All mimsy were the borogoves, / And the mome raths outgrabe." → Humpty Dumpty says: " 'Slithy' means 'lithe and slimy'. 'Lithe' is the same as 'active'. You see it's like a portmanteau, there are two meanings packed up into one word." The original in MischMasch notes that 'slithy' means "smooth and active". 'Toves' are something like badgers, they're something like lizards, and they're something like corkscrews. [...] Also they make their nests under sun-dials, also they live on cheese." Pronounced so as to rhyme with groves. They "gyre and gimble," i.e. rotate and bore."

Dodgson, Charles Lutwidge, better known by the pseudonym Lewis Carroll, was an English author, mathematician, logician, anglican deacon and photographer. His most famous writings are 'Alice's Adventures in Wonderland' and its sequel 'Through the Looking-Glass'.

nethermore - the lower parts

globule - a spherical body of small size; a round drop (of water, etc.) + (tear).

maudlin - characterized by tearful sentimentality; weakly sentimental + the Magdalen(e - the appellation of a disciple of Christ named Mary, 'out of whom went seven devils' (Luke viii. 2). She has commonly been supposed to be identical with the unnamed 'sinner' of Luke vii. 37, and therefore appears in Western hagiology as a harlot restored to purity and elevated to saintship by repentance and faith.

corrugate - to furrow + cogitate - to take careful thought or think carefully about + agitate.

dewed - moistened + mildewed (Slang) - pitted with smallpox.

ta-ta (Colloquial) - goodbye (i.e. hand extended in goodbye) + tata (Spanish) - female stutterer.

Alice from Alice’s Adventures in Wonderland lived in Victorian England.

limp - wanting in firmness or stiffness, flaccid; flexible, pliant

looser - one who or something which looses (to set free, unbind, untie, to let fly (as an arrow)) + (limp hand).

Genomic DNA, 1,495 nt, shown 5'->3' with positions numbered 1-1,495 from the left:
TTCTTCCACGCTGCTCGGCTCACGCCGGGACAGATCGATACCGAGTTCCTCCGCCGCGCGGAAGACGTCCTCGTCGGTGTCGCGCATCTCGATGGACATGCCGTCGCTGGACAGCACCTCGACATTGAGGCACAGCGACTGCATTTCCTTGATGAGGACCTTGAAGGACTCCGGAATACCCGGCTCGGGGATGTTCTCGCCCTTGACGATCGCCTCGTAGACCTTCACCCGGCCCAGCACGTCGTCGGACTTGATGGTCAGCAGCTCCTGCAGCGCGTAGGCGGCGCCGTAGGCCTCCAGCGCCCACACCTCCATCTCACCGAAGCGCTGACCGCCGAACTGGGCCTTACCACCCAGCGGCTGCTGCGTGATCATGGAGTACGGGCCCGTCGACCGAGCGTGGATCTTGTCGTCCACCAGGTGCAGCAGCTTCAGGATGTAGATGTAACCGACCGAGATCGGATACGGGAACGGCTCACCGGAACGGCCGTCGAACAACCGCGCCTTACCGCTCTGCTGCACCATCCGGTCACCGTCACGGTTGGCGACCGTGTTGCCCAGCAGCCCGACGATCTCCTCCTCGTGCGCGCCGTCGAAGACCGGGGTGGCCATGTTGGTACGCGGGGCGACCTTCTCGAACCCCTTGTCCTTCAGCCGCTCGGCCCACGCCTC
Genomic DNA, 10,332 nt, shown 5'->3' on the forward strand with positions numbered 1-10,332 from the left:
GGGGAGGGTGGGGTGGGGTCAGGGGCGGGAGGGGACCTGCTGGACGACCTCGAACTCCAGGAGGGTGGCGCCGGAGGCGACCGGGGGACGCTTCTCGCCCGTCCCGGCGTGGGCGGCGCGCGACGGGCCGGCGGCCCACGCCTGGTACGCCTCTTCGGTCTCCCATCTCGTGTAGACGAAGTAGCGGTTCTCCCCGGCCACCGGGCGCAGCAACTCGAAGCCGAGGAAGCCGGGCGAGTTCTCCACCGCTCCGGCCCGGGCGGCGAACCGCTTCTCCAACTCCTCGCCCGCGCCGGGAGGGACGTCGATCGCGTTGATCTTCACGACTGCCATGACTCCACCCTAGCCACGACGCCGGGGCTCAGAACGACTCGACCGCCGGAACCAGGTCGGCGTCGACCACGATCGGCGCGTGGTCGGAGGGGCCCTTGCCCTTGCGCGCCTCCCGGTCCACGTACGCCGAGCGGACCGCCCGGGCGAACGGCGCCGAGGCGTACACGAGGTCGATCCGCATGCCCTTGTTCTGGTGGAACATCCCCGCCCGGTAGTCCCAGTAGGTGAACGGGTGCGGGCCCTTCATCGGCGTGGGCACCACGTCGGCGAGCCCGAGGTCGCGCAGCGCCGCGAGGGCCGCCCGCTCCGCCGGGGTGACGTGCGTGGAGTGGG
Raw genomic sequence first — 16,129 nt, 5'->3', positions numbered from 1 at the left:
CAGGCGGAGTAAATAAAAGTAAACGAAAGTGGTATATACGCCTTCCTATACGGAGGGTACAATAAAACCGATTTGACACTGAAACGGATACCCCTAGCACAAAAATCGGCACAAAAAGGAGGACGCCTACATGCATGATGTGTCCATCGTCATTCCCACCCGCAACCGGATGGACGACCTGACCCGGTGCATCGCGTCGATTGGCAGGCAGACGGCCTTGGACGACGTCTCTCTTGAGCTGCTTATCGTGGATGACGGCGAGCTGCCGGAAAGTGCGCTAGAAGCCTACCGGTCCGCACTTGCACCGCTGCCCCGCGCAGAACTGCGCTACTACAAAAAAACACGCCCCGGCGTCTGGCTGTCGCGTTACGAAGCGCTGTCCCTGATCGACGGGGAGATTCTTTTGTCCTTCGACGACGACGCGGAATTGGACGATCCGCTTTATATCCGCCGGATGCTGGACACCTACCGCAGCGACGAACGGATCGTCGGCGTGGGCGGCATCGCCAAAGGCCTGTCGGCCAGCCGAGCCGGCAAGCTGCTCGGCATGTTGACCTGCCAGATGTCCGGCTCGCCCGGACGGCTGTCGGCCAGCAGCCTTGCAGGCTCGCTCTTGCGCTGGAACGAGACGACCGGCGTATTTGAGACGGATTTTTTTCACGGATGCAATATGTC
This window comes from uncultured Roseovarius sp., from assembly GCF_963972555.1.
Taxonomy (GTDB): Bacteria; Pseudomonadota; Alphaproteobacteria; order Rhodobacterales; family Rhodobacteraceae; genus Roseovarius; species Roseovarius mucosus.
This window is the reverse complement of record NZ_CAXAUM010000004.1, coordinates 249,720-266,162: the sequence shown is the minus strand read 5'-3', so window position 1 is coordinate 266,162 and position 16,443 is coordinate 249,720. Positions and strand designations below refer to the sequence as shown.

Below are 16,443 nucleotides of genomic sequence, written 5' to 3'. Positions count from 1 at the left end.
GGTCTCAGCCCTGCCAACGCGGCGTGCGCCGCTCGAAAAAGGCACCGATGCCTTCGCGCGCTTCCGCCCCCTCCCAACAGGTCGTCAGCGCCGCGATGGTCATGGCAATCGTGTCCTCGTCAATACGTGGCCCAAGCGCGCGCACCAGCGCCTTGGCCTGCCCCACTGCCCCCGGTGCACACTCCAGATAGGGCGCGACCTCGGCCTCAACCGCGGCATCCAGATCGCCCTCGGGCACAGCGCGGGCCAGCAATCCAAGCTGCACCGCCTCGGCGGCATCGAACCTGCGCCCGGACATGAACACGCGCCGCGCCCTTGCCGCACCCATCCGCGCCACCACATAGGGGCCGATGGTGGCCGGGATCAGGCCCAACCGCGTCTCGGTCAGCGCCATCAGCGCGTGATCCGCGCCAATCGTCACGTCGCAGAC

certes - certainly, in truth; used to confirm a statement + cert - a sure thing.

before + ehe (ger) - ere, before + eher (ger) - earlier, sooner; rather + (notebook 1922-23): 'Winter turned leaves of book of nature' + FDV: ere winter turned the leaves of the book of nature the shade of the great outlander had stood at the bar of the hundred tribunals, here condemned before trial with Jedburgh justice, there acquitted against evidence with benefit of clergy.

cead (ked) (gael) - first, chief + cathair (koher) (gael) - city + urbs (l) - city.

Ath Cliath (Irish) - Hurdle Ford (name of Dublin)

Eblana - Ptolemy's name for Dublin

tertia (l) - third

outlander - a person from another country or culture

maladictus (l) - accursed + mladík (Czech) - youngster, male teenager + dik (Dutch) - fat, thick.

multi vult (l) - many faces, many expressions

magnoperous - operating in a grand manner + magnopere (l) - very much.

bulk - to loom, rise in bulk or mass

bar - the barrier marking off the immediate precinct of the judge's seat at which prisoners are stationed for trial or sentance; a tribunal

rota - a list of persons acting in rotation; the supreme court for ecclesiastical and secular causes

tribunal - a court of justice; a judicial assembly

manor - a mansion, habitation; a country residence; the principal house of an estate

thieves' kitchen - a place inhabited by thieves or other criminals; law court (Slang) + Joyce's note: 'thieves' kitchen'.

pillow talk - conversation, usu. of an intimate kind, held in bed

chitchat - light chat; light familiar conversation + shit house - a privy.

MARLBOROUGH GREEN - In the 18th century, a small green East of Marlborough Street, bounded roughly by Gardiner and Talbot Streets and Beresford Lane. It was a fashionable promenade, with a bowling green, tea-booths, singers, and bands. 

MOLESWORTH FIELDS - Until the early 18th century, the uninhabited marshy rectangle bounded by what are now Grafton and Nassau Streets, Stephen's Green, North, and Upper Merrion Street. The 20th Earl of Kidare built the 1st great house South of the Liffey (Leinster House) and said "They will follow me wherever I go." Fashionable Dubliners did. 

Jedburgh justice - justice that punishes first and tries afterwards, lynch law (named after the Scottish border town) + (notebook 1922-23): 'Jedburgh justice (shoot, then try)'.

acquit - to set free or clear from a charge or accusation, declare not guilty

con- - with, together, jointly + pro and con.